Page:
The next analyzed parameters were shear force and texture profile analysis (TPA) presented in Table 3. These features are particularly important when assessing the value of meat intended for culinary purposes. The type of muscle significantly affected the shear force. Meat from the LTL muscle was more tender. There were significant differences (P≤0.01) in the shear force of the LTL muscle between groups I and II and IV and V. Meat from group V in comparison with group I showed a higher shear force of 18 N (LTL) and 15 N (SM). In the SM muscle no statistically significant differences in shear force were observed. In relation to hardness, gumminess and resilience, significant differences were noted (P≤0.01) between groups IV and III, V. Between the above groups significant differences (P≤0.05) occurred also in chewiness. A higher tenderness of meat from the carcass of wild boars was also observed by Żmijewski and Korzeniowski (2001) as well as Żochowska et al. (2005). The increase in the shear force values of meat from a higher carcass weight observed in our research, as compared to lower-weight carcasses, may result from the reduction in muscle proteolysis (Kim et al., 2009) as well as the differences in collagen content (Hofbauer and Smulders, 2011). According to Żochowska et al. (2005) less tenderness may result from a higher fiber cross-sectional area and the thickest connective tissue of perimysium and endomysium.

Table 3Texture parameters of meat from female wild boars (Sus scrofa scrofa L.) of different carcass weights.

Means in the same row with different letters are significantly different: a, b P≤0.05; A, B P≤0.01. LTL: M. longissimus thoracis et lumborum; SM: M. semimembranosus. Group I – 30±5 kg; group II – 45±4.9 kg; group III – 60±4.7 kg; group IV – 75±5.2 kg; group V – 90±5.0 kg.

Table 4 shows numerical data presenting the content of the main chemical components in the LTL and SM. The carcasses included in group I were characterized by a statistically (P≤0.01) lower protein content compared to the other groups, similar to that described by Sales and Kotrba (2013). The protein content in wild boar meat in our study was similar to those recorded in the sirloin and ham muscles of wild boars by Żmijewski and Korzeniowski (2001). A higher protein content in wild boar meat was noted by Batorska et al. (2018) and Stanisz et al. (2019). The meat contains a protein of high biological value. It is conditioned by the presence of all essential exogenous amino acids necessary both in terms of nutrition as well as by construction of structures and a proper balancing of the body (Vaclavik and Christian, 2008). The meat protein is digestible to about 92 %–94 % (Ahmad et al., 2018; Williams, 2007).

Table 4Nutritional value of meat from female wild boars (Sus scrofa scrofa L.) of different carcass weights.

Means in the same row with different letters are significantly different: a, b P≤0.05; A, B P≤0.01. LTL: M. longissimus thoracis et lumborum; SM: M. semimembranosus. Group I – 30±5 kg; group II – 45±4.9 kg; group III – 60±4.7 kg; group IV – 75±5.2 kg; group V – 90±5.0 kg.

Fat is an elementary factor in the dietary value of meat. At the point of purchase, the amount of visible fat is the strongest visual discriminative stimulus in the decision making process. Fatty meat was regarded by consumers as unhealthy, which is why the market demand is for lean meat without fat cover (Jukna and Valaitiene, 2012). However, the optimal amount of intramuscular fat and the loosening of the connective tissue are necessary in order to favorably shape the sensory characteristics of meat, i.e., the tenderness, tastiness and juiciness of meat (Frank et al., 2016). In addition, the fat reduces the amount of losses during the heat treatment because an adequate fact content has a positive effect on the ability to keep water in meat. In this study the lowest IMF content was found in the low-weight carcasses. The observed differences in IMF content between group I and other analyzed groups were statistically significant. Fat increases with increasing body weight (Kasprzyk, 2012). This is due to the fact that the muscles and bones develop first as the animal grows, and later the formation of adipose tissue occurs. The range of variability of this feature in our own research was similar to the results recorded for wild boar by Żmijewski and Korzeniowski (2001) and Batorska et al. (2018) and was located in the range of optimal values in relation to the fat content. Most researchers dealing with the issue of meat quality state that for good-quality meat, the IMF content should be within 2 %–3 %. The fat content in the meat of wild boars in our study was lower than its content in pork reported by Tikk et al. (2007; 2.5 %–2.9 %) and by Choi et al. (2012; 4.97 %).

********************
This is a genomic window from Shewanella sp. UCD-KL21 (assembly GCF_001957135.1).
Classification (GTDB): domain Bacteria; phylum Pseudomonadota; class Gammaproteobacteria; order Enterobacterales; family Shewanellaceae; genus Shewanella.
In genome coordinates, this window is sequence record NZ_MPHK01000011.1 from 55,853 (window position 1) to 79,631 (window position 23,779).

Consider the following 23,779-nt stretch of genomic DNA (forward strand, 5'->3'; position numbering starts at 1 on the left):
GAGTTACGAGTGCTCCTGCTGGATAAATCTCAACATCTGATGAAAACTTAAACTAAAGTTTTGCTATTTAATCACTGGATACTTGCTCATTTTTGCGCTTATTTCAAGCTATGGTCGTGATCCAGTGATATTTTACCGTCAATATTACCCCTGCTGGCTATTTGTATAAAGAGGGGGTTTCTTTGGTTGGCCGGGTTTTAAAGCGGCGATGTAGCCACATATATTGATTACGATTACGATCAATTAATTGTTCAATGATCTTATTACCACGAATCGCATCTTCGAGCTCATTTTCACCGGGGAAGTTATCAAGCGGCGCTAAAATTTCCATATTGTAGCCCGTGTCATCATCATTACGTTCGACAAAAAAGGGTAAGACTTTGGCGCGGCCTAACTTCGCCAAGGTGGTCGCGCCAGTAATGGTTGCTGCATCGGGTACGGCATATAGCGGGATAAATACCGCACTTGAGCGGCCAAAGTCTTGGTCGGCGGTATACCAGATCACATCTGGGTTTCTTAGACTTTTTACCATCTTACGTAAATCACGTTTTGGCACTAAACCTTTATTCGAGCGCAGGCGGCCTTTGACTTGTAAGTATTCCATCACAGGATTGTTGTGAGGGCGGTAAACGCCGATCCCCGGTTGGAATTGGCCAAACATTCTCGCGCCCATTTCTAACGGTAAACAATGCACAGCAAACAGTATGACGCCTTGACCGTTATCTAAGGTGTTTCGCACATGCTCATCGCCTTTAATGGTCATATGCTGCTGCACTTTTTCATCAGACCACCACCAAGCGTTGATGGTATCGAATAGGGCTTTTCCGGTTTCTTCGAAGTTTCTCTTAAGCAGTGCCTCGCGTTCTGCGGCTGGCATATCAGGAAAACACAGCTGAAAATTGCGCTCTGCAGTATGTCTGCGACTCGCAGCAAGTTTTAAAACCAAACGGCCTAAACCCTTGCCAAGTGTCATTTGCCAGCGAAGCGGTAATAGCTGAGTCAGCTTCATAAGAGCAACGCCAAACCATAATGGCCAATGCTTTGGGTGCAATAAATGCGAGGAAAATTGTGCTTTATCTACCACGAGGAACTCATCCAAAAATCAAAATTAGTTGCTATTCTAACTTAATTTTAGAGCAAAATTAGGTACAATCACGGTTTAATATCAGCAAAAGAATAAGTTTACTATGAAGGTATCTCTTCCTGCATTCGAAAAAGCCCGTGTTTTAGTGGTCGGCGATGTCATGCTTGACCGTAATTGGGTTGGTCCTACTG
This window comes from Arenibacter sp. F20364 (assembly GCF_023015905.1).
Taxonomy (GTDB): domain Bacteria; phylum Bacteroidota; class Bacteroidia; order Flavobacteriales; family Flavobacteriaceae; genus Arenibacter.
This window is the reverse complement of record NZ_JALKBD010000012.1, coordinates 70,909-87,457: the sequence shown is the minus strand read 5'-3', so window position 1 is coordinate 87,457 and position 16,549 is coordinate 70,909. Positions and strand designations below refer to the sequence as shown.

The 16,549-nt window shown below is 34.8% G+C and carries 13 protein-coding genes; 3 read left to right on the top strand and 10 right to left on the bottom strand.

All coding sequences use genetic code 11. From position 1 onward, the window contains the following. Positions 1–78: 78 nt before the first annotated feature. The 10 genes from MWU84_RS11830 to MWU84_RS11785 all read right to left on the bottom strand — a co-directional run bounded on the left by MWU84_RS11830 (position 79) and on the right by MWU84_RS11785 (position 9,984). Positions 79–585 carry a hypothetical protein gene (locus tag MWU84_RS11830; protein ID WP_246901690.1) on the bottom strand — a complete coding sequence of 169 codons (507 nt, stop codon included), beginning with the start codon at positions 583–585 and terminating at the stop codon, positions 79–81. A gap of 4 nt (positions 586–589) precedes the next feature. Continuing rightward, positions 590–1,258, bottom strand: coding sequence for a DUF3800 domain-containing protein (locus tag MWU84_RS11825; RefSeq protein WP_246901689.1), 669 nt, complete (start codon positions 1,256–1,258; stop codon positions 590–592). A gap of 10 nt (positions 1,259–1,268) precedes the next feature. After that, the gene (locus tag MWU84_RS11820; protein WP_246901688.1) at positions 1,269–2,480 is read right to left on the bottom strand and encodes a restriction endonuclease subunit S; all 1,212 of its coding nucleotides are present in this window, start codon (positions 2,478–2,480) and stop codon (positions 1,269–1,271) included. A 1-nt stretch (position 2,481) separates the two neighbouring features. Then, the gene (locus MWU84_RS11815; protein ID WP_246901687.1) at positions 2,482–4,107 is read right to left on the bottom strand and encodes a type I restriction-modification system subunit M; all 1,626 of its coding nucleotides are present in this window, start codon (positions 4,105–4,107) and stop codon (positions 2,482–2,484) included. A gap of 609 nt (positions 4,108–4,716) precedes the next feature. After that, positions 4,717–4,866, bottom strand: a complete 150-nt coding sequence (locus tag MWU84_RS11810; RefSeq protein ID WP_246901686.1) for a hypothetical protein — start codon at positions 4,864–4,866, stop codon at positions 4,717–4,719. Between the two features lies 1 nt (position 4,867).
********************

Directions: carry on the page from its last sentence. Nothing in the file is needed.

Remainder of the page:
A higher fat and protein content causes a significantly higher energetic value of the meat. The caloricity for group V of LTL and SM muscles was higher by 8.4 and 10.3 kcal, respectively, in comparison with group I. Regarding the energy value of meat, Żmijewski and Korzeniowski (2001) concur with the results noted in our research. Therefore, the meat of wild boar is an interesting and attractive component of the diet due to its low calorie content.

Statistically significant differences (P≤0.01) were noted in relation to the water content in LTL between group I and the other groups. Significantly lower water content in SM was noted for carcasses from groups II, III, IV and V in comparison with carcasses from group I. A much higher water content was characteristic for boar meat assessed by Stanisz et al. (2019), while Batorska et al. (2018) noted a lower content.

4 Conclusions

Summing up, both the carcass weight and the muscle of wild boars affected the physicochemical properties of meat, causing differences in the WHC, shear force, meat brightness, content of hem-dyes, protein, fat and water, thus changing the technological usability and nutritional properties of meat. The group's effect on muscle pH was noted, while the type of muscle had no effect on this trait. Generally, wild boar meat can be used as a culinary meat, while lighter carcasses have better nutritional value.

Data availability
Data availability.

The data sets are available upon request from the corresponding author.

Author contributions
Author contributions.

AK originally conceived the idea and designed the study. AK and JS collected the data. AK and JS drafted the paper. DS analyzed the data and revised the paper. All authors reviewed and approved the paper.

Competing interests
Competing interests.

The authors declare that they have no conflict of interest.

Review statement
Review statement.

This paper was edited by Steffen Maak and reviewed by two anonymous referees.